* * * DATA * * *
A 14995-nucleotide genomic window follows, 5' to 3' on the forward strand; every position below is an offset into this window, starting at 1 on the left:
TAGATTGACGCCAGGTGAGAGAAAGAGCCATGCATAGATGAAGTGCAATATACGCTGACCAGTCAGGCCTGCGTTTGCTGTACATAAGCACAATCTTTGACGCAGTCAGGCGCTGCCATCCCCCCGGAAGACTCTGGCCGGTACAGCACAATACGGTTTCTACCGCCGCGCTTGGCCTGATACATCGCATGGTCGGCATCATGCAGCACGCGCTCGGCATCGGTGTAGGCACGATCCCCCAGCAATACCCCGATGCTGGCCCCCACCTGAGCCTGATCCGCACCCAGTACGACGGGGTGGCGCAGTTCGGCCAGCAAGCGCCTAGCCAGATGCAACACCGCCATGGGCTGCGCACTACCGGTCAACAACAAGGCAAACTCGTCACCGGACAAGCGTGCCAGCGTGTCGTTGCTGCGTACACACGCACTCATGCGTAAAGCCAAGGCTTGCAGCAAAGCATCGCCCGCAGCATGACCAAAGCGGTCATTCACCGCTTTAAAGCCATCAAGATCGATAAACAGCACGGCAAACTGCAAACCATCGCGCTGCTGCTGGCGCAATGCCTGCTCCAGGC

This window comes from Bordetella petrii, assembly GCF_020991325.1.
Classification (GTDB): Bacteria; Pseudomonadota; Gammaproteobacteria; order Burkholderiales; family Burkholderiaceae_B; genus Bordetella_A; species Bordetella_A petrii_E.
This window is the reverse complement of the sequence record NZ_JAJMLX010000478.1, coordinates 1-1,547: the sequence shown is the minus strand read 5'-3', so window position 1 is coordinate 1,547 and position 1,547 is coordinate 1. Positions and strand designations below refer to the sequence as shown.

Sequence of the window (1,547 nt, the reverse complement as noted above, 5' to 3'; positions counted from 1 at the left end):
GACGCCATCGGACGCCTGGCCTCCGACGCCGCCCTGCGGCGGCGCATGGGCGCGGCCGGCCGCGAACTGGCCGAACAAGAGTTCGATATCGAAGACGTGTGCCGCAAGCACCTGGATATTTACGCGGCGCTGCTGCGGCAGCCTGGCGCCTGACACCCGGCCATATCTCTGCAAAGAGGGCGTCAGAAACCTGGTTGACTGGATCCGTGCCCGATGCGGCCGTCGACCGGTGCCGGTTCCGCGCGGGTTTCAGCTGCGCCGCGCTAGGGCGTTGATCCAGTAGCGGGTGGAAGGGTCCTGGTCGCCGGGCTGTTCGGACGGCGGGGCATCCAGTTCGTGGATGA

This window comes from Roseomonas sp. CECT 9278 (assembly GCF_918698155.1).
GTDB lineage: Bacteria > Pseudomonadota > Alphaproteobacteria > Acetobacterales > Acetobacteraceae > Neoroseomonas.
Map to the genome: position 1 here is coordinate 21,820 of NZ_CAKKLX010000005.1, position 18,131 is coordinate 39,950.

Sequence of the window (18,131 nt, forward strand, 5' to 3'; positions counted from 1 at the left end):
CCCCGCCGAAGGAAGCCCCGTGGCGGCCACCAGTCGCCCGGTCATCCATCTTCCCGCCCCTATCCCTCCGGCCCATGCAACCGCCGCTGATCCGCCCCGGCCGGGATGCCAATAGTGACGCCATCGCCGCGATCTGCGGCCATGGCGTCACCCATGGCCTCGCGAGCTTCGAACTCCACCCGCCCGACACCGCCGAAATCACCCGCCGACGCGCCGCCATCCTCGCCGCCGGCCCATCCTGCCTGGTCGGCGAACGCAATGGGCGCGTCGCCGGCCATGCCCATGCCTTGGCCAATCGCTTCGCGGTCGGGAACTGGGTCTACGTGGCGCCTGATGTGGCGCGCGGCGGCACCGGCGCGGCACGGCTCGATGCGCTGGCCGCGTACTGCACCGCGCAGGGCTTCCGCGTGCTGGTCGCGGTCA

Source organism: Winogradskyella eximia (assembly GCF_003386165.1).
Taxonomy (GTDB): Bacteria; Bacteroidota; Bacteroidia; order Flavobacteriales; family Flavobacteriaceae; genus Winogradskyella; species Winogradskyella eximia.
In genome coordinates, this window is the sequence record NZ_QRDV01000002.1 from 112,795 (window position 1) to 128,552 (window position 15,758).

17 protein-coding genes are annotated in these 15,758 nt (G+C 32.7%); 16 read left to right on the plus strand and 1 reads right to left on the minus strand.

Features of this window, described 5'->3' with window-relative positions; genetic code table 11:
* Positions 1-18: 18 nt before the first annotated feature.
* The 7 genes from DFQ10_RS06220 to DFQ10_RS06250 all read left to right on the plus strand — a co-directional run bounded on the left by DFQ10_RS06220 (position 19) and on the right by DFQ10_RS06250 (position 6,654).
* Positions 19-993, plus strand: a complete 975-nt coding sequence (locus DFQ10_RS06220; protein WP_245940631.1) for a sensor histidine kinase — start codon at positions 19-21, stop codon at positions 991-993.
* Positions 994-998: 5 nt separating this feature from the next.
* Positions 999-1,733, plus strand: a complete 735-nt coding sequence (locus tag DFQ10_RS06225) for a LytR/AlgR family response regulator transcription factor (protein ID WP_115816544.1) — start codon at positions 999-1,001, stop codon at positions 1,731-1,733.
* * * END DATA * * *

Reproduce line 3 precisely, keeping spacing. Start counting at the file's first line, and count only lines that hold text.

This window comes from Bordetella petrii, assembly GCF_020991325.1.